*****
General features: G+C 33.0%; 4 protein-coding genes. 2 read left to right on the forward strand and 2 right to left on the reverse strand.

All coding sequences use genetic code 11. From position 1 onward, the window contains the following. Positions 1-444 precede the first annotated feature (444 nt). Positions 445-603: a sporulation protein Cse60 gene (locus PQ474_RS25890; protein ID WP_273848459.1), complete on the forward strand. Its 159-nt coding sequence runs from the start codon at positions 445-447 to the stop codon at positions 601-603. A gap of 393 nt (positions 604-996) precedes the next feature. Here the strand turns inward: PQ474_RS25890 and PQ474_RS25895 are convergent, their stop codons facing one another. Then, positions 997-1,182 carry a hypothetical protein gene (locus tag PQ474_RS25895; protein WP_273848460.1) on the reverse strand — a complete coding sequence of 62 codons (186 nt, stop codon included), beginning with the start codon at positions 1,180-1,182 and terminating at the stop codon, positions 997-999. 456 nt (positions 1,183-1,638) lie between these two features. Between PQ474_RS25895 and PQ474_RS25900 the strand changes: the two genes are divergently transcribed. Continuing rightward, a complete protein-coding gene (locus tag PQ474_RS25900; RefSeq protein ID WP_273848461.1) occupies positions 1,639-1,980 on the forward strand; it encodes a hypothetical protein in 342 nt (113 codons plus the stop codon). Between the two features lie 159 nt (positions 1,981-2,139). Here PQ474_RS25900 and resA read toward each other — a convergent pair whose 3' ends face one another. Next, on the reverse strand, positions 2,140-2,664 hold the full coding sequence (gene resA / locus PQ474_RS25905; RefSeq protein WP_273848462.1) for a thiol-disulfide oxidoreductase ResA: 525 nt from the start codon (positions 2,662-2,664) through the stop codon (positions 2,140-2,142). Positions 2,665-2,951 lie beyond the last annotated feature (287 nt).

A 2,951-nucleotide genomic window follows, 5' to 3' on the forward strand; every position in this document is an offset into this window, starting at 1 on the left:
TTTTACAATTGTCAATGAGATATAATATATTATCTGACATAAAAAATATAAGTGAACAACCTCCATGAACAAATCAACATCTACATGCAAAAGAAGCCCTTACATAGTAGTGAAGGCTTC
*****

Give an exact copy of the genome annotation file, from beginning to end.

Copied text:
General features: G+C 33.0%; 4 protein-coding genes. 2 read left to right on the forward strand and 2 right to left on the reverse strand.

All coding sequences use genetic code 11. From position 1 onward, the window contains the following. Positions 1-444 precede the first annotated feature (444 nt). Positions 445-603: a sporulation protein Cse60 gene (locus PQ474_RS25890; protein ID WP_273848459.1), complete on the forward strand. Its 159-nt coding sequence runs from the start codon at positions 445-447 to the stop codon at positions 601-603. A gap of 393 nt (positions 604-996) precedes the next feature. Here the strand turns inward: PQ474_RS25890 and PQ474_RS25895 are convergent, their stop codons facing one another. Then, positions 997-1,182 carry a hypothetical protein gene (locus tag PQ474_RS25895; protein WP_273848460.1) on the reverse strand — a complete coding sequence of 62 codons (186 nt, stop codon included), beginning with the start codon at positions 1,180-1,182 and terminating at the stop codon, positions 997-999. 456 nt (positions 1,183-1,638) lie between these two features. Between PQ474_RS25895 and PQ474_RS25900 the strand changes: the two genes are divergently transcribed. Continuing rightward, a complete protein-coding gene (locus tag PQ474_RS25900; RefSeq protein ID WP_273848461.1) occupies positions 1,639-1,980 on the forward strand; it encodes a hypothetical protein in 342 nt (113 codons plus the stop codon). Between the two features lie 159 nt (positions 1,981-2,139). Here PQ474_RS25900 and resA read toward each other — a convergent pair whose 3' ends face one another. Next, on the reverse strand, positions 2,140-2,664 hold the full coding sequence (gene resA / locus PQ474_RS25905; RefSeq protein WP_273848462.1) for a thiol-disulfide oxidoreductase ResA: 525 nt from the start codon (positions 2,662-2,664) through the stop codon (positions 2,140-2,142). Positions 2,665-2,951 lie beyond the last annotated feature (287 nt).

A 2,951-nucleotide genomic window follows, 5' to 3' on the forward strand; every position in this document is an offset into this window, starting at 1 on the left:
TTTTACAATTGTCAATGAGATATAATATATTATCTGACATAAAAAATATAAGTGAACAACCTCCATGAACAAATCAACATCTACATGCAAAAGAAGCCCTTACATAGTAGTGAAGGCTTC